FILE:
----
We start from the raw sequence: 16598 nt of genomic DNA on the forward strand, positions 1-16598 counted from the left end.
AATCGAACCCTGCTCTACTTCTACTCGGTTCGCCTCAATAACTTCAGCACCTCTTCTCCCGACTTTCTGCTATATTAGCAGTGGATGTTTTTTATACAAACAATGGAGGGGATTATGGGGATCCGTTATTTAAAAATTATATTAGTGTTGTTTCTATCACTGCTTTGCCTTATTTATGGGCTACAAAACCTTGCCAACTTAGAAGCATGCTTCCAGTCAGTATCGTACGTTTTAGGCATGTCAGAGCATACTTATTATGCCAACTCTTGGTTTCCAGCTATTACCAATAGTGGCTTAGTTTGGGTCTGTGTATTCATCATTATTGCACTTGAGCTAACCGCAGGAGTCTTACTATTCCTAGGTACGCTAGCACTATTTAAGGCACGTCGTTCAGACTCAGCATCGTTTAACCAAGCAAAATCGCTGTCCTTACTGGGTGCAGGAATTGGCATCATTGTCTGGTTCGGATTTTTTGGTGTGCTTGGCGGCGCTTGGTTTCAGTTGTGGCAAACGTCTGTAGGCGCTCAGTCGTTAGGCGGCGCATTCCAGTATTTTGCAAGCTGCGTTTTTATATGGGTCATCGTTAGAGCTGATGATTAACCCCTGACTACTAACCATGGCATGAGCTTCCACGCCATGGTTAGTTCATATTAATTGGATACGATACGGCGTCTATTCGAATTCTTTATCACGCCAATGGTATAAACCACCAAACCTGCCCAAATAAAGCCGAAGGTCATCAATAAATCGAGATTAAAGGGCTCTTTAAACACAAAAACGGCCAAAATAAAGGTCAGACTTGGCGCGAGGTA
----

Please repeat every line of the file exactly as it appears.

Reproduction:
We start from the raw sequence: 16598 nt of genomic DNA on the forward strand, positions 1-16598 counted from the left end.
AATCGAACCCTGCTCTACTTCTACTCGGTTCGCCTCAATAACTTCAGCACCTCTTCTCCCGACTTTCTGCTATATTAGCAGTGGATGTTTTTTATACAAACAATGGAGGGGATTATGGGGATCCGTTATTTAAAAATTATATTAGTGTTGTTTCTATCACTGCTTTGCCTTATTTATGGGCTACAAAACCTTGCCAACTTAGAAGCATGCTTCCAGTCAGTATCGTACGTTTTAGGCATGTCAGAGCATACTTATTATGCCAACTCTTGGTTTCCAGCTATTACCAATAGTGGCTTAGTTTGGGTCTGTGTATTCATCATTATTGCACTTGAGCTAACCGCAGGAGTCTTACTATTCCTAGGTACGCTAGCACTATTTAAGGCACGTCGTTCAGACTCAGCATCGTTTAACCAAGCAAAATCGCTGTCCTTACTGGGTGCAGGAATTGGCATCATTGTCTGGTTCGGATTTTTTGGTGTGCTTGGCGGCGCTTGGTTTCAGTTGTGGCAAACGTCTGTAGGCGCTCAGTCGTTAGGCGGCGCATTCCAGTATTTTGCAAGCTGCGTTTTTATATGGGTCATCGTTAGAGCTGATGATTAACCCCTGACTACTAACCATGGCATGAGCTTCCACGCCATGGTTAGTTCATATTAATTGGATACGATACGGCGTCTATTCGAATTCTTTATCACGCCAATGGTATAAACCACCAAACCTGCCCAAATAAAGCCGAAGGTCATCAATAAATCGAGATTAAAGGGCTCTTTAAACACAAAAACGGCCAAAATAAAGGTCAGACTTGGCGCGAGGTA